How this year’s Climate Action Week plans to inspire community action through connection |

How this year’s Climate Action Week plans to inspire community action through connection

From April 17 to 26, Eagle County municipalities, organizations and businesses are hosting 24 climate action events

In its second year, Climate Action Week is back with more events and more opportunities to engage with community members on climate action.
Walking Mountains/Courtesy Photo

After its inaugural success in 2022, Eagle County community municipalities and organizations are coming together for the second annual Climate Action Week, which is organized by Walking Mountains Science Center and the Eagle County Climate Action Collaborative.

From April 17 to 26, community members will be invited to participate in a variety of events all with the goal of “encouraging awareness and action steps for community-based solutions” around climate action, said Elizabeth Baer, a sustainability fellow at Walking Mountains and the 2023 Climate Action Week coordinator.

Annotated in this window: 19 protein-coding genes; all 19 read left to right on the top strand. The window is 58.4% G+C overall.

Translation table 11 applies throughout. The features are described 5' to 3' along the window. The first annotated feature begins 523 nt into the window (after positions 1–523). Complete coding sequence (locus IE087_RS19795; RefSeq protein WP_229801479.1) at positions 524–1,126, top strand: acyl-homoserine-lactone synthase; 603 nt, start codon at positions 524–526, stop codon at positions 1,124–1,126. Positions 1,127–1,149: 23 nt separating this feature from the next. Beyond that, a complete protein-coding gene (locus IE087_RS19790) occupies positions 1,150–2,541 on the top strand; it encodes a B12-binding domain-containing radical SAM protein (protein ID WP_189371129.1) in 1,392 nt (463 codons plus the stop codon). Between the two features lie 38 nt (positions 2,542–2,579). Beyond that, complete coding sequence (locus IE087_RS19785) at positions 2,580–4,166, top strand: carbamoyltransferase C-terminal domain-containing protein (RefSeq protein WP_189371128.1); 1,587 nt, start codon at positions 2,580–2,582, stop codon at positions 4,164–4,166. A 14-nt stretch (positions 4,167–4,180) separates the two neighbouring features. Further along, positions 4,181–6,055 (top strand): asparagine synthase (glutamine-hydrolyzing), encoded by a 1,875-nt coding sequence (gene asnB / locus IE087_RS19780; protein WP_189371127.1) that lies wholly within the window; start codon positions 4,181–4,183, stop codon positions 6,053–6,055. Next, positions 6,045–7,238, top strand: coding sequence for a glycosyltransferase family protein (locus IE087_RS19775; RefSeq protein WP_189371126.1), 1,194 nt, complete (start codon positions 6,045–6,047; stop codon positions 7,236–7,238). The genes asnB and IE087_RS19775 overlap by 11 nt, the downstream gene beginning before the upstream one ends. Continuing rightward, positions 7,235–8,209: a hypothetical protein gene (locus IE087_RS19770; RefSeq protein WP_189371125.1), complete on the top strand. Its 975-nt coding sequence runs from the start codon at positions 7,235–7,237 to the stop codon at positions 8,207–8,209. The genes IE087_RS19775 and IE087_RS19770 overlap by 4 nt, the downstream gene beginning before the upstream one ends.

Community and climate action

The first Eagle County Climate Action Week in 2022 was comprised of 15 events, created in partnership with many community partners, and had just under 300 participants. Its broader success, however, was that it enabled community members to come together and forge relationships around a critical topic.

“A lot of research shows that community-based solutions come out to be the most equitable and successfully sustainable long-term solutions,” Baer said. “What we want to do here is have all different types of community members find where their place is in the climate movement and build connections that create lasting, sustainable change. We at Walking Mountains can come up with some solutions and try to impose them on people, but that’s not going to work and that’s not going to be an equitable and good long-term solution.”

Building upon last year’s success, this year’s Climate Action Week will be “bigger than ever” with 24 community events over 10 days, Baer said.

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These events range from the annual ECO Transit fare-free day (April 21) and reoccurring events such as a Drinking and Tinkering workshop (April 20) and a Community Recycling Tour (April 26) to a green building tour at the ONE Riverfront Property in Avon (April 25), an open house gardening event at Colorado Mountain College (April 23), an Earth Day Celebration and more.